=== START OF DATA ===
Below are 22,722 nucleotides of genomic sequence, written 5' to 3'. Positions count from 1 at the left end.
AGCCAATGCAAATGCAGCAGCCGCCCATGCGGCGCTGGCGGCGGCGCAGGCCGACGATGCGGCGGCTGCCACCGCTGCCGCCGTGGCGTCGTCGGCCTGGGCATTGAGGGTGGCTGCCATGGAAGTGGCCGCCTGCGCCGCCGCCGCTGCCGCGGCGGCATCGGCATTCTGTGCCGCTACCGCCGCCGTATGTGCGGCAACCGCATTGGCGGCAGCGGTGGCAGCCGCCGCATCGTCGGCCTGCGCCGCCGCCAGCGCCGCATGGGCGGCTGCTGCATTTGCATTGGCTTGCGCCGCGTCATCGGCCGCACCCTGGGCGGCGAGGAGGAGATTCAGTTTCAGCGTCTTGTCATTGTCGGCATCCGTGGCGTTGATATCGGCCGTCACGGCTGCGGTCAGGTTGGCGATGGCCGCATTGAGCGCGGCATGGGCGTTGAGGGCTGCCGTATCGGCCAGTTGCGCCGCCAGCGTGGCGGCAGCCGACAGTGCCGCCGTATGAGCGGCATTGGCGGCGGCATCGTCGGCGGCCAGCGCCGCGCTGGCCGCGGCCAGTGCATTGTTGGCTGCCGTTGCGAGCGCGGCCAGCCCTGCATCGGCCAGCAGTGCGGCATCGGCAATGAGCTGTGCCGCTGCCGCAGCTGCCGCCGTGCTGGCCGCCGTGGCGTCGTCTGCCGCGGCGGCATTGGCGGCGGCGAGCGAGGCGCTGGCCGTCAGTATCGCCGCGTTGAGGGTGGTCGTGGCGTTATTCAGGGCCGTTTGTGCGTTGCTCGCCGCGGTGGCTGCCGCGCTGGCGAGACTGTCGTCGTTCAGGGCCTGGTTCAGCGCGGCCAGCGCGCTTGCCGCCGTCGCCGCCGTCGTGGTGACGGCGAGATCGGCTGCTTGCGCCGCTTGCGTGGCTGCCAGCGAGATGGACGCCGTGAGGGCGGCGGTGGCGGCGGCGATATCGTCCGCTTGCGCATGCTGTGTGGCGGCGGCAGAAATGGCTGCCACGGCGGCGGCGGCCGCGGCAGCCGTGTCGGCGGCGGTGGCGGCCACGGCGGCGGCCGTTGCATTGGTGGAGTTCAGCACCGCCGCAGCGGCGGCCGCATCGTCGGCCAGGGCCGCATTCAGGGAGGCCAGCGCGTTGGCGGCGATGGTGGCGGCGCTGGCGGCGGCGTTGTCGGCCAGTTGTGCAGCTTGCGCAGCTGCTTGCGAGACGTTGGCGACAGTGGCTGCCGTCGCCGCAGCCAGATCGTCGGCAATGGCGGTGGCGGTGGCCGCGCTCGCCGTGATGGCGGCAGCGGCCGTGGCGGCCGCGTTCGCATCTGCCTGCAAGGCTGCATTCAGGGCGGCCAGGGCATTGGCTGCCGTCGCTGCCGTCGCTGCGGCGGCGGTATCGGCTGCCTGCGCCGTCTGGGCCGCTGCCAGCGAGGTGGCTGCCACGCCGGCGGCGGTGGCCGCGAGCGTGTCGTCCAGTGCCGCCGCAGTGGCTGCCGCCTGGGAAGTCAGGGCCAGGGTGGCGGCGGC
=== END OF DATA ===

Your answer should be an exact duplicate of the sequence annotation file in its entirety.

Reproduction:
Below are 22,722 nucleotides of genomic sequence, written 5' to 3'. Positions count from 1 at the left end.
AGCCAATGCAAATGCAGCAGCCGCCCATGCGGCGCTGGCGGCGGCGCAGGCCGACGATGCGGCGGCTGCCACCGCTGCCGCCGTGGCGTCGTCGGCCTGGGCATTGAGGGTGGCTGCCATGGAAGTGGCCGCCTGCGCCGCCGCCGCTGCCGCGGCGGCATCGGCATTCTGTGCCGCTACCGCCGCCGTATGTGCGGCAACCGCATTGGCGGCAGCGGTGGCAGCCGCCGCATCGTCGGCCTGCGCCGCCGCCAGCGCCGCATGGGCGGCTGCTGCATTTGCATTGGCTTGCGCCGCGTCATCGGCCGCACCCTGGGCGGCGAGGAGGAGATTCAGTTTCAGCGTCTTGTCATTGTCGGCATCCGTGGCGTTGATATCGGCCGTCACGGCTGCGGTCAGGTTGGCGATGGCCGCATTGAGCGCGGCATGGGCGTTGAGGGCTGCCGTATCGGCCAGTTGCGCCGCCAGCGTGGCGGCAGCCGACAGTGCCGCCGTATGAGCGGCATTGGCGGCGGCATCGTCGGCGGCCAGCGCCGCGCTGGCCGCGGCCAGTGCATTGTTGGCTGCCGTTGCGAGCGCGGCCAGCCCTGCATCGGCCAGCAGTGCGGCATCGGCAATGAGCTGTGCCGCTGCCGCAGCTGCCGCCGTGCTGGCCGCCGTGGCGTCGTCTGCCGCGGCGGCATTGGCGGCGGCGAGCGAGGCGCTGGCCGTCAGTATCGCCGCGTTGAGGGTGGTCGTGGCGTTATTCAGGGCCGTTTGTGCGTTGCTCGCCGCGGTGGCTGCCGCGCTGGCGAGACTGTCGTCGTTCAGGGCCTGGTTCAGCGCGGCCAGCGCGCTTGCCGCCGTCGCCGCCGTCGTGGTGACGGCGAGATCGGCTGCTTGCGCCGCTTGCGTGGCTGCCAGCGAGATGGACGCCGTGAGGGCGGCGGTGGCGGCGGCGATATCGTCCGCTTGCGCATGCTGTGTGGCGGCGGCAGAAATGGCTGCCACGGCGGCGGCGGCCGCGGCAGCCGTGTCGGCGGCGGTGGCGGCCACGGCGGCGGCCGTTGCATTGGTGGAGTTCAGCACCGCCGCAGCGGCGGCCGCATCGTCGGCCAGGGCCGCATTCAGGGAGGCCAGCGCGTTGGCGGCGATGGTGGCGGCGCTGGCGGCGGCGTTGTCGGCCAGTTGTGCAGCTTGCGCAGCTGCTTGCGAGACGTTGGCGACAGTGGCTGCCGTCGCCGCAGCCAGATCGTCGGCAATGGCGGTGGCGGTGGCCGCGCTCGCCGTGATGGCGGCAGCGGCCGTGGCGGCCGCGTTCGCATCTGCCTGCAAGGCTGCATTCAGGGCGGCCAGGGCATTGGCTGCCGTCGCTGCCGTCGCTGCGGCGGCGGTATCGGCTGCCTGCGCCGTCTGGGCCGCTGCCAGCGAGGTGGCTGCCACGCCGGCGGCGGTGGCCGCGAGCGTGTCGTCCAGTGCCGCCGCAGTGGCTGCCGCCTGGGAAGTCAGGGCCAGGGTGGCGGCGGC